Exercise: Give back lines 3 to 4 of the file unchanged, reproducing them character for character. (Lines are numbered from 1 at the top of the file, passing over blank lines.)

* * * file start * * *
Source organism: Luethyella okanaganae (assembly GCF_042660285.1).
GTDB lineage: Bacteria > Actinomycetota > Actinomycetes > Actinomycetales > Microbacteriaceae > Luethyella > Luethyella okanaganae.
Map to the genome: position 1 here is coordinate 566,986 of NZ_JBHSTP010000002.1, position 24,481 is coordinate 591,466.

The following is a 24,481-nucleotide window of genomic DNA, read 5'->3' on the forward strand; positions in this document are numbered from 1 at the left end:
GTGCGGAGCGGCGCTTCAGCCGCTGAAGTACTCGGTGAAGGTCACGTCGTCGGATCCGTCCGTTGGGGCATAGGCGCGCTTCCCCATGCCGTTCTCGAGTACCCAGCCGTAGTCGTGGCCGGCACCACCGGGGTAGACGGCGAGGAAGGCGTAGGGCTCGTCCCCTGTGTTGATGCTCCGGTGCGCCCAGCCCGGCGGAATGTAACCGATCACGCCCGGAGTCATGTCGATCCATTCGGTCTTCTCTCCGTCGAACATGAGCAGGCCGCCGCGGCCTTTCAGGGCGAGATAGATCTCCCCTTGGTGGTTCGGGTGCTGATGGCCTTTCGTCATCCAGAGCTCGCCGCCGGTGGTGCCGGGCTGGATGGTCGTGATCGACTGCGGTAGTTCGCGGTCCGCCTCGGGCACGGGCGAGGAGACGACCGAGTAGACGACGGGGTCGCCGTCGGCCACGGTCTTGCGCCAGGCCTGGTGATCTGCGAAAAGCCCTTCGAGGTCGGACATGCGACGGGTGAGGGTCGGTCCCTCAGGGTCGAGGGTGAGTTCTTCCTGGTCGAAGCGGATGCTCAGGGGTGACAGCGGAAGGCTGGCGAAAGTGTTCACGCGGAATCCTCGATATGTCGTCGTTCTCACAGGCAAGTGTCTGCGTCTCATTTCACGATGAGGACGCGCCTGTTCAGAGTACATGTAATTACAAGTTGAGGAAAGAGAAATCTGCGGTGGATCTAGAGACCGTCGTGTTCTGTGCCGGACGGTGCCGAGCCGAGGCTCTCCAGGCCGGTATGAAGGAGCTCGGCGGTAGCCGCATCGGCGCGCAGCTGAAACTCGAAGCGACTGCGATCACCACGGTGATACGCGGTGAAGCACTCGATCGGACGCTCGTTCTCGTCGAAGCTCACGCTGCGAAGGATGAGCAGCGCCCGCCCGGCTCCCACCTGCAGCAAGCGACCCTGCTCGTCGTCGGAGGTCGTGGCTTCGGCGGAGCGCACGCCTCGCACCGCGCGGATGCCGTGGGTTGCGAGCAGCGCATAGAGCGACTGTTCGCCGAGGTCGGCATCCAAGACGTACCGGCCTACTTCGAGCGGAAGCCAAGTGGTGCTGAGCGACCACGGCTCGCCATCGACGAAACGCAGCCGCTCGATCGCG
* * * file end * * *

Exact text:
Map to the genome: position 1 here is coordinate 566,986 of NZ_JBHSTP010000002.1, position 24,481 is coordinate 591,466.

The following is a 24,481-nucleotide window of genomic DNA, read 5'->3' on the forward strand; positions in this document are numbered from 1 at the left end: